Home is where the heart is

As part of The Sunday Times' revamp, the Invest section is introducing a new version of Me and My Money - with a property twist. Chairman of financial advisory firm believes a home is built with love and dreams

Mr Freddy Sim's take on property these days is that it must be a sanctuary for his family - though he is keen on investment properties too.

The chairman of financial advisory firm Eternal Financial Advisory, who lives in a three-storey landed property with a floor area of 5,300 sq ft, muses: "We didn't just buy a house but a home. A house is made of walls and beams; a home is built with love and dreams.

"This home is for my family members to live together happily and for comfort, and we believe happiness is built in a home and not in a house."

Mr Sim, who is in his early 50s, is married to Ms Viviena Chin, 46, who is Eternal Financial Advisory's CEO. Theirs is a blended family, with four sons ranging in age from 21 months to 21 years.

Q What's your property like?

Mr Freddy Sim and his wife Viviena with their sons (clockwise from left) Euan, 14, a Secondary 2 student at ACS Barker, Eugene, 21, a Year 3 student studying computer engineering at Ngee Ann Polytechnic, Ethan, 15, a Secondary 3 student at ACS Barker, and Elijah, 21 months old. Happiness is built in a home and not in a house, says Mr Sim. PHOTOS: LIM YAOHUI

A Our home in the east has two roof terraces where we can view fireworks displays during festive seasons, or play with lanterns during the Mooncake Festival. We bought it in 2007 for $2.2 million.

The Sim family lives in a three-storey landed property in the east. It has a floor area of 5,300 sq ft.

We wanted a property with its "feet on the ground" and enough space, especially for our four sons and their books and trophies. We wanted a home where we could move items such as groceries easily from the car porch.

Last but not least, the house comes with a land title, not a strata title.

The dining room where the family has dinner together on most days, at a 10-seater dining table.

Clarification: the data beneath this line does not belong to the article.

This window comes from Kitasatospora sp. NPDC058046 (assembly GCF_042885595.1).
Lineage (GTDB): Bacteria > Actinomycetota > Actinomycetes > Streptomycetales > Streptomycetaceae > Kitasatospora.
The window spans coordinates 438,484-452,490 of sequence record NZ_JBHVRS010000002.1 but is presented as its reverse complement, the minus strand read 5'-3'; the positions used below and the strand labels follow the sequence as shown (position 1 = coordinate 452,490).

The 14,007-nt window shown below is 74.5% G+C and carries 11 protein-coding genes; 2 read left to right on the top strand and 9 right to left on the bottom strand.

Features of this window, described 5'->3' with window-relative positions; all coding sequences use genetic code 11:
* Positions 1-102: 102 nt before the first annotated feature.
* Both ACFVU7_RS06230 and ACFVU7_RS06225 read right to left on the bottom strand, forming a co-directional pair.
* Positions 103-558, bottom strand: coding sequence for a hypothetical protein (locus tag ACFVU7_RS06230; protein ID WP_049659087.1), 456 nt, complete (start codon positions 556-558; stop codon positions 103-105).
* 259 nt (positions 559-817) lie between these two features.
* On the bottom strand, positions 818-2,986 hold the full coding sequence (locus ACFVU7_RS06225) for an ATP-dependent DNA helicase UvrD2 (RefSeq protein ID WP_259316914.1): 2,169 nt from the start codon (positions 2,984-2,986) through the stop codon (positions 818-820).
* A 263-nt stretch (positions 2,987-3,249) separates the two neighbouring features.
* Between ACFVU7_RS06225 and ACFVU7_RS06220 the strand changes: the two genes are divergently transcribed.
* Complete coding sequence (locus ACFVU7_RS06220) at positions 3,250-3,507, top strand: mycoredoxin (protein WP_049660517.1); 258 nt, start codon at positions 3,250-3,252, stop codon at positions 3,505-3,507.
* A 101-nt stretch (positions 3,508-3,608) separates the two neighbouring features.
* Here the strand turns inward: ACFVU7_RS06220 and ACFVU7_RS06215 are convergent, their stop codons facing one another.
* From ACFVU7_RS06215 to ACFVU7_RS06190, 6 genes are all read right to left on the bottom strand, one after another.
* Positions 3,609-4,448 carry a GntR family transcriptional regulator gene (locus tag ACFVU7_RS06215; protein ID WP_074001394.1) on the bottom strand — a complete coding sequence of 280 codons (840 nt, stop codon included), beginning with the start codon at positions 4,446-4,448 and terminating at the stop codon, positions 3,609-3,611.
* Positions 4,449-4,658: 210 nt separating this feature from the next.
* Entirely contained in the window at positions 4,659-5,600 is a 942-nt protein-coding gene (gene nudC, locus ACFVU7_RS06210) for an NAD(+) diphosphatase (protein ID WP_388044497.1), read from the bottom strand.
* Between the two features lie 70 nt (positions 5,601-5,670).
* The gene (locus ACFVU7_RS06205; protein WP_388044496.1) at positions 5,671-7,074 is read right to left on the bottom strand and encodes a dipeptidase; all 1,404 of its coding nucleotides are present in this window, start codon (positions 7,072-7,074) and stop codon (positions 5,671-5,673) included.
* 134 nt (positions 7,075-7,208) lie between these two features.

Our home is near the sea, airport and good food. It takes just 10 to 15 minutes to get to town. Most important was the fact that it is near the Chinese Swimming Club, for our sons' swimming lessons geared towards competitions, which they attended when they were younger.

Q Tell us about your property portfolio.


This home is for my family members to live together happily and for comfort, and we believe happiness is built in a home and not in a house.

'' MR FREDDY SIM, on the distinction between a house and a home.

A One of the properties I used to have was a condo - the size was about 1,200 sq ft - which I bought in 1997 for $1 million at the peak of the property market before the 1998 Asian financial crisis. I didn't "see sunlight" until I sold it off in August 2012. I was holding on until I broke even.

In 1996, a capital gains tax for properties sold within three years of purchase, to curb speculation, was introduced as the market was "boiling hot".

The capital gains tax was 100 per cent if you sold it in the first year, and dropped each year after that. This meant you'd have to hold onto the property for more than three years as an investor, instead of being a speculator. Back then, the mortgage interest rate also went up to 8 per cent, and the devaluation of the Thai baht and Indonesian rupiah followed.

That condo became the worst property investment I had made.

Many people think that property will surely make money but they forget it's very illiquid and, with one slight turn, you can get burnt.

Viviena and I have a freehold Melbourne property of about 1,000 sq ft that was bought in 2015 for less than S$600,000. I'm familiar with the city and I think it has the most potential in Australia besides Sydney, where prices have become quite high.

Q Describe your property investing strategy and market view.

A I look out for "three things" - location , location , location! I don't like houses facing the main road and the afternoon sun.

I am not superstitious when I select a house as I make decisions using a business mindset. For instance, if the house number is four (in Cantonese, it sounds like the word "death"), I'm okay but I know the property will be more difficult to market later on.

Q What's your financing strategy?

A For our home, we started off with an 80 per cent loan and paid it off after a few years.

Q What kind of property insurance do you have?

A I am a strong believer in insurance. I've building insurance in case of a fire and I need to rebuild the house.

I've also specific clauses for my interior building materials. The contents of our home, such as furniture, television sets and the fridge, are also covered. The annual premium is $1,379.

Q What's your overall investing strategy?

A I am a high-risk taker because I'll not be able to take a single cent to heaven and there is no point in holding onto money too tightly.

I have stocks and corporate bonds in my portfolio. I used to dabble in foreign exchange but lost money on that.

Q My dream home is...

A A landed property in Kaikoura, New Zealand, a city up in the mountains where you can do whale watching , visit the seal colony and have fresh lobster for meals. It also has rows of beautiful shops and the weather is cool.

•This new series focuses on property investments. If you would like to recommend someone or be featured, write in to or

A version of this article appeared in the print edition of The Sunday Times on January 15, 2017, with the headline 'Home is where the heart is'. Print Edition | Subscribe